We might also worry that we’ll be perceived as a simpleton if we speak honestly about believing in God or experiencing a divine presence. It might seem childish to believe in an invisible being who is involved in our lives, like still believing in Santa Claus or the tooth fairy.

While it’s true that there’s a significant negative correlation between religiosity and intelligence, it’s a small effect, and knowing someone's religious beliefs tells us virtually nothing about how smart they are. There are plenty of highly intelligent people who have religious or spiritual convictions (like NIH Director Dr. Francis S. Collins), and people of average intelligence who are uninterested in God or the spiritual. And while some may assume that believing in the divine means you’re dumb, most people do not make that assumption—for the simple reason that they would be implicated in the judgment.  

No one else is talking about it

For decades psychologists have studied the bystander effect—our tendency to walk past someone in obvious distress in a public setting. One of the explanations is called pluralistic ignorance: No one else is stopping to help this person, each of us thinks to ourselves. There must not really be a problem. I’ll look stupid if I stop to help. This is a false assumption, of course, since everyone is using everyone else’s inaction as a reason not to do anything.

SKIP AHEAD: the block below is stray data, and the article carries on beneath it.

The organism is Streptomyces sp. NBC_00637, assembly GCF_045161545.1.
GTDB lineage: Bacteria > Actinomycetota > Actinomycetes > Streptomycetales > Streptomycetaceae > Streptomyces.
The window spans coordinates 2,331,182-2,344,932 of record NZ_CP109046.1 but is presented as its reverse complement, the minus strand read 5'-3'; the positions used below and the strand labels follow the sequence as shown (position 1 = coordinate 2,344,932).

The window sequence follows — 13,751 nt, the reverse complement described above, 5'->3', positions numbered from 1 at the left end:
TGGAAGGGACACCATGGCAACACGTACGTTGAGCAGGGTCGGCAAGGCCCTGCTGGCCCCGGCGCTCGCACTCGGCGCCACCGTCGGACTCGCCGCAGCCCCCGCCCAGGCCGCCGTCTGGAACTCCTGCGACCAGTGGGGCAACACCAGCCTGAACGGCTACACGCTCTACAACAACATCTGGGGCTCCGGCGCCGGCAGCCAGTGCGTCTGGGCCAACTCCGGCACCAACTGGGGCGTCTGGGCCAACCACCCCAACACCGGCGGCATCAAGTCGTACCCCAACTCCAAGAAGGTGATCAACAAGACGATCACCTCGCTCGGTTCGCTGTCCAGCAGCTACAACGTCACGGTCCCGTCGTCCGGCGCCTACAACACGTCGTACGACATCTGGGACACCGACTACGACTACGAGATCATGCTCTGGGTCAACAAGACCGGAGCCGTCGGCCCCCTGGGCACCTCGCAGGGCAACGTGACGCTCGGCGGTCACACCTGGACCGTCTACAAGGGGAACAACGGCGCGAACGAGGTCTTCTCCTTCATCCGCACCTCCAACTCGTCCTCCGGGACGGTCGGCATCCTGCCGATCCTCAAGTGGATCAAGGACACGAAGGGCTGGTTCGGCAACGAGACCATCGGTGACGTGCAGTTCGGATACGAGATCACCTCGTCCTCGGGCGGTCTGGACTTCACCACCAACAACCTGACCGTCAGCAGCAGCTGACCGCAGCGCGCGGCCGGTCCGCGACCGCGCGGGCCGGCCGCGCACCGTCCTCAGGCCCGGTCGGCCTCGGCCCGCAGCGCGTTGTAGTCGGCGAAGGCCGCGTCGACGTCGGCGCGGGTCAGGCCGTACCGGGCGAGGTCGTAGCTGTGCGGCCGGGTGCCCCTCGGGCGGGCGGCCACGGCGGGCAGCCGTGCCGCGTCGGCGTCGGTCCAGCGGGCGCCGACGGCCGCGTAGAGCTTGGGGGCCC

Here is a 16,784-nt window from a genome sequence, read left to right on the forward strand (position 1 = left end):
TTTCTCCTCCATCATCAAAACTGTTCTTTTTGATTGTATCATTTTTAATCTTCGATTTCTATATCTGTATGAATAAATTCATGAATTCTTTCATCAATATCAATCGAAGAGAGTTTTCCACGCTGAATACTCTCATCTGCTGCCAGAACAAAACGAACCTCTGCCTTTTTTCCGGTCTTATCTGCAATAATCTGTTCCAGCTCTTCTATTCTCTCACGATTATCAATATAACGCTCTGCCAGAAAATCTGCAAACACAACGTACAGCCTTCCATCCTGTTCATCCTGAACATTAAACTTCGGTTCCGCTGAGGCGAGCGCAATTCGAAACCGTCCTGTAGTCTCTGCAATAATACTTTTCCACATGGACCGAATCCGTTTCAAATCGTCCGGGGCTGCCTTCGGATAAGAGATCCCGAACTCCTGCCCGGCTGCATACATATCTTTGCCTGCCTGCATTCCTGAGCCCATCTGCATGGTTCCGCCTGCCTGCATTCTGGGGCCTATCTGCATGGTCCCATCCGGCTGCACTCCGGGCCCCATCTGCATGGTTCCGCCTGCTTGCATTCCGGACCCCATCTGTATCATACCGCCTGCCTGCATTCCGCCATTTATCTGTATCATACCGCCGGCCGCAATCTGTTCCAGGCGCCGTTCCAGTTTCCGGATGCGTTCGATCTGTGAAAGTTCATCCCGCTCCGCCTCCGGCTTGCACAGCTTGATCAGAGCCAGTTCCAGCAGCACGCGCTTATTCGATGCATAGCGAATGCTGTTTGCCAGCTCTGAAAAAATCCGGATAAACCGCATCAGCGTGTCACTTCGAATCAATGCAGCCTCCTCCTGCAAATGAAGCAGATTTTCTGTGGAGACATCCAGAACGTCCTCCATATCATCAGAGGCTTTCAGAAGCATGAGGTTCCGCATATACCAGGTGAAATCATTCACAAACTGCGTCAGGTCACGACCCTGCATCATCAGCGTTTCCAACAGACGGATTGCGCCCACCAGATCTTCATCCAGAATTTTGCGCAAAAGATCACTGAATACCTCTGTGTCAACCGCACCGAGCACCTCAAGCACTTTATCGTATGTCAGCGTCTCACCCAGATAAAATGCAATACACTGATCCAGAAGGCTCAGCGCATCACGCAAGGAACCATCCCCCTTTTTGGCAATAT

The same dynamic can lead us to stay silent about what’s important to us. Others aren’t talking about God, faith, spirituality, religion, divinity—so I probably shouldn’t either. But when we lead the way, we often find tremendous receptivity to these topics. It can feel like everyone breathes a sigh of relief that now it’s okay to put these things out in the open.